About the date and time stamp
The most important component of linking photos to GPS position is the date and time stamp on your photos.
When you take a photo with your digital camera, your camera records the date and time the photo was captured and saves that information to the photo's original date and time tag. PhotoLinker uses this tag to sync with your GPS data.
Your GPS records dates and times with time zone information; your camera, however, does not. This means that you need to specify the time zone your digital camera's clock was set to. For example, the UTC Offset for Pacific Standard Time (PST) is -8 hours, or -0800.
- Setting the time zone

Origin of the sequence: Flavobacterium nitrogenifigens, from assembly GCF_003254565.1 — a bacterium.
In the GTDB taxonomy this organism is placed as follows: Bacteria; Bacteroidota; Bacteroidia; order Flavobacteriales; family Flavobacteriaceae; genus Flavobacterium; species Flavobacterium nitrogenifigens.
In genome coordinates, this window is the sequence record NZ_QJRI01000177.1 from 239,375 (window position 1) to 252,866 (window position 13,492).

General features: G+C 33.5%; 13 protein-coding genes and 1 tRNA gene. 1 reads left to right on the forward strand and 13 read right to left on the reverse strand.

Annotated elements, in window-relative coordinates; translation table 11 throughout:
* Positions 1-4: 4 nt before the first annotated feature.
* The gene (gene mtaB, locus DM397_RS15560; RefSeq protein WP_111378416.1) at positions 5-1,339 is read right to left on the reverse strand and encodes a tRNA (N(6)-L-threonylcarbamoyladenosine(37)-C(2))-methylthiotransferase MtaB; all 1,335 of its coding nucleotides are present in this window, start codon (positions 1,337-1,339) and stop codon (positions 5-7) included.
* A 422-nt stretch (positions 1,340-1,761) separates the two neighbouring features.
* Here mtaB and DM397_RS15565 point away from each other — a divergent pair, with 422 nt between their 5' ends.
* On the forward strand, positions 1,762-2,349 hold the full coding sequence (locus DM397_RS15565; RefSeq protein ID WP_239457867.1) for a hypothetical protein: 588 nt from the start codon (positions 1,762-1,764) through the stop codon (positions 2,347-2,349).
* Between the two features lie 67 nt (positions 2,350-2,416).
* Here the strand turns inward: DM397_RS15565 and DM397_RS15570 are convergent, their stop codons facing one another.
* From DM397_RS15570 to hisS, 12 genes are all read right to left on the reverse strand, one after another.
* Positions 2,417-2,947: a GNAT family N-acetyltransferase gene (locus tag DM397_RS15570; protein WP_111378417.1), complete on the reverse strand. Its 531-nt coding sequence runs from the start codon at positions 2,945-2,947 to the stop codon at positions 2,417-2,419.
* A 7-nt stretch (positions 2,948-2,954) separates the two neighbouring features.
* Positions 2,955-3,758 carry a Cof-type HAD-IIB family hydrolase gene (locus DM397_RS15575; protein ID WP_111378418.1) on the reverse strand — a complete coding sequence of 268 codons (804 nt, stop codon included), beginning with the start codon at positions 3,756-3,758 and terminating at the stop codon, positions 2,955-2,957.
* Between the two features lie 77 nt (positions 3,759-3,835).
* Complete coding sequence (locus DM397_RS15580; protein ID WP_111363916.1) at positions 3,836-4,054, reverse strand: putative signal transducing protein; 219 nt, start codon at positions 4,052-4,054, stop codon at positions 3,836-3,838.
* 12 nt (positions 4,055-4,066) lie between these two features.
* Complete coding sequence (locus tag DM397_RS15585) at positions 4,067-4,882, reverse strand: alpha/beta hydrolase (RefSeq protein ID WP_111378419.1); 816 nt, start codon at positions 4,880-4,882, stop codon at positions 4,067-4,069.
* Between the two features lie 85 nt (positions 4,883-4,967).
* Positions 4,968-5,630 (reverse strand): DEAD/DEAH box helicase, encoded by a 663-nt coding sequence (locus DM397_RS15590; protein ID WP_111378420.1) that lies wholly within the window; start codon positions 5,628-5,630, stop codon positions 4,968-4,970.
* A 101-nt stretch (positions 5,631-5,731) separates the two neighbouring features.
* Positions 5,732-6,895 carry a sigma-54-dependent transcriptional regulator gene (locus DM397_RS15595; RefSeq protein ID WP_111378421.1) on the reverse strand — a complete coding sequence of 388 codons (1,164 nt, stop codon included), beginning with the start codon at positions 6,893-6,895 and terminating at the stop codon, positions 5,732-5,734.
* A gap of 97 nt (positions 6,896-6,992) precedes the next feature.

- Consider using UTC for your camera's clock: Ensuring accurate date and times on your photos
Daylight Saving Time
During the summer months this means that you need to add another hour to the UTC Offset. For example, the normal -0800 offset for PST, is really -0700, aka Pacific Daylight Time (PDT).
Camera clocks tend to drift. However, incorrectly set camera clocks can be corrected for and it is remarkably easy to achieve accuracy down to the second.
Advanced date and time tools
PhotoLinker provides a tool for adding the date and time original tag to scanned slides or prints. Additionally, PhotoLinker can copy between date and time tags including the file creation.
The different date and time tags
There are six common date and time tags in a photo's metadata, each of which has a different meaning.